According to the Cherry Log Christian Church and The Craddock Center visitation with his family will be on Sunday, March 8th from 5:00 p.m. to 8:00 p.m. at Akins Funeral Home in Blue Ridge, GA.  Dr. Craddock’s funeral will be Monday, March 9th at 2:00 p.m. at Cherry Log Christian Church.

Facebook was filled with words of thanks and grief for Craddock’s influence, both as a scholar and as a person. Don Saliers, the retired professor of worship and a colleague of Craddock’s at Candler expressed the feelings of many in his post:

The world lost a most remarkable man today. Fred Craddock has gone from us. Those of us who had the privilege of calling him colleague and friend know what a light has been extinguished. Anyone who ever heard him preach or who were in his classes are forever blessed by his life and work. He was friend, mentor, a compassionate caretaker of words that made a difference and, above all, a faithful servant of the Word. We will not see his like again. May Light Perpetual shine upon him, and mercies surround Nettie and the family. Thank you, Fred, for all your gifts among us.

Jay Voorhees, Executive Editor

The Rev. Jay Voorhees is the Executive Editor of The United Methodist Reporter and the Chief Creative Officer for CircuitWriter Media LLC which operates this site and MethoBlog.com. Jay is an ordained elder in the Tennessee Annual Conference. Jay has written on life and the practice of faith in The United Methodist Church at Only Wonder Understands since 2003.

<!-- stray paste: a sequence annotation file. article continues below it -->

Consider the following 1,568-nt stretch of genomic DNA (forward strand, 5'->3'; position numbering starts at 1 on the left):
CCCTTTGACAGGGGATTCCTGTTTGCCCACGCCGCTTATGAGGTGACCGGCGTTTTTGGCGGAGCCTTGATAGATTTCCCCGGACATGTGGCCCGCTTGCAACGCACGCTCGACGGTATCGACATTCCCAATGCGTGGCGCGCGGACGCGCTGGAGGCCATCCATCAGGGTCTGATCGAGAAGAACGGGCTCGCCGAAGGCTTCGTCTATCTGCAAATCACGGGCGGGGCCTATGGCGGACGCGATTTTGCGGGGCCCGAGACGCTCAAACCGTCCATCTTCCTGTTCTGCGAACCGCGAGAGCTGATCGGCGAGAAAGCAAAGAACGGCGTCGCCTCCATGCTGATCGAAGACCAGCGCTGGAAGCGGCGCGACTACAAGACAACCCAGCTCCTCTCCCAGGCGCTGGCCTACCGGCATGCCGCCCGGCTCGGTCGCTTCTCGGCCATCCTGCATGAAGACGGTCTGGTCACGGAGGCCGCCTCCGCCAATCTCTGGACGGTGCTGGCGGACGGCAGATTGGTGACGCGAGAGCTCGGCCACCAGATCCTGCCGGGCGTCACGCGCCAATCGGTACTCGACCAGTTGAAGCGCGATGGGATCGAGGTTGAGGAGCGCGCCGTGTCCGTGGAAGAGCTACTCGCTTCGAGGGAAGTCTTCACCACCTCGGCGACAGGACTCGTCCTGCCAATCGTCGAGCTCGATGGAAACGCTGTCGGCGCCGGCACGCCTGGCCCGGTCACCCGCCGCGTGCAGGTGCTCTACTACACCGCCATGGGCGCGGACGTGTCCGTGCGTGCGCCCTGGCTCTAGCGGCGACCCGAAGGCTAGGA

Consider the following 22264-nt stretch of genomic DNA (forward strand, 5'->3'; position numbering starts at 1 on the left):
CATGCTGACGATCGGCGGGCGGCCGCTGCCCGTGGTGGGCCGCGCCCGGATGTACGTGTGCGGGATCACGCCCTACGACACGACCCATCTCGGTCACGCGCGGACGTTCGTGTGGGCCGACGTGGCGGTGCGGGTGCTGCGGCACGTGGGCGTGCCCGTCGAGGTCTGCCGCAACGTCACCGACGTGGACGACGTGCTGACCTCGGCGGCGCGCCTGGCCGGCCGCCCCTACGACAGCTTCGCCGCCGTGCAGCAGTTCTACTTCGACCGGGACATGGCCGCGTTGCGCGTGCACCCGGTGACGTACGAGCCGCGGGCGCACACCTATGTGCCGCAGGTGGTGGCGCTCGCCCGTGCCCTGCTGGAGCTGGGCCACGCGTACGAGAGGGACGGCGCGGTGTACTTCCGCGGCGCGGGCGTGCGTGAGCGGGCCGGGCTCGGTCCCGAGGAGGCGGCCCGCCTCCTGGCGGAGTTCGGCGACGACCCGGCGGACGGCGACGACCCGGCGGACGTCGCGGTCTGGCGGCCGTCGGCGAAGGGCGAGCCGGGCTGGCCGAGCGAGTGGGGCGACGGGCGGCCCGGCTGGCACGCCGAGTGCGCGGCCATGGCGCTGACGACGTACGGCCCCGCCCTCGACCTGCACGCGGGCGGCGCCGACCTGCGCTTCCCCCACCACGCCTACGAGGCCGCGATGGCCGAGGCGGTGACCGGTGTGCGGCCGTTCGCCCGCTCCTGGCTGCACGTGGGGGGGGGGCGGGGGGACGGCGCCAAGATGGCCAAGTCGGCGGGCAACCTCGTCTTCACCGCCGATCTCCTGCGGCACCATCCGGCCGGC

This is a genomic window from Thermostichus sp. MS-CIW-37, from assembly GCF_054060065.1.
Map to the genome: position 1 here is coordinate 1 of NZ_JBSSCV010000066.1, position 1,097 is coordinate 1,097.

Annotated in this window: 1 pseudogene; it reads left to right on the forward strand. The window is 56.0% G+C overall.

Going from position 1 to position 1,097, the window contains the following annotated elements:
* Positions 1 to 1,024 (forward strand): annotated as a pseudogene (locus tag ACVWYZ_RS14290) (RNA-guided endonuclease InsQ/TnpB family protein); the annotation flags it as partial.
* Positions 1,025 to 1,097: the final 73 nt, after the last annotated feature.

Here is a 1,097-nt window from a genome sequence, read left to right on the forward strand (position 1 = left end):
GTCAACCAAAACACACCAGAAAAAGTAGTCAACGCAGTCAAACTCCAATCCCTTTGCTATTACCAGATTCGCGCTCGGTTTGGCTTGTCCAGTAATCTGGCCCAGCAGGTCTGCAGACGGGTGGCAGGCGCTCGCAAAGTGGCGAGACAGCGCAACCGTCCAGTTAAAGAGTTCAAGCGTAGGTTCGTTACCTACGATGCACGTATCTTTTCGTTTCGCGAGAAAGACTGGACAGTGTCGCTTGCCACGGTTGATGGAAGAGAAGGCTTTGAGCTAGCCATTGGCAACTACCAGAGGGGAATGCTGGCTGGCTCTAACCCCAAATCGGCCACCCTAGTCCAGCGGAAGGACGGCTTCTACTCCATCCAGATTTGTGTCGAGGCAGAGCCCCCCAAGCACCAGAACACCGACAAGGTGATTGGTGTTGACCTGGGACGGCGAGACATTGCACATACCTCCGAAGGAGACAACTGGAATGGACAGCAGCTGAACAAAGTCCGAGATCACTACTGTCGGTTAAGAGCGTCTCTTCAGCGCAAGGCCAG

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4 Comments on "Esteemed Preacher and Professor Fred Craddock dead at 86"

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The United Methodist Reporter wants to encourage lively conversation about The United Methodist Church and our articles in the belief that Christian conversation (what Wesley would call conferencing) is a means of grace. While we support passionate debate, we cannot allow language that demeans or demonizes others, and we reserve the right to delete any comment we believe to be harmful or inappropriate. We encourage all to remember that we are all broken and in need of Christ's grace, and that we all see through the glass darkly until that time we when reach full perfection in love. May your speech here be tempered with love, and reflection of the fruits of love, joy, peace, patience, kindness, goodness, faithfulness, gentleness, and self-control. After all, "There is no law against things like this." (Galatians 5:22-23)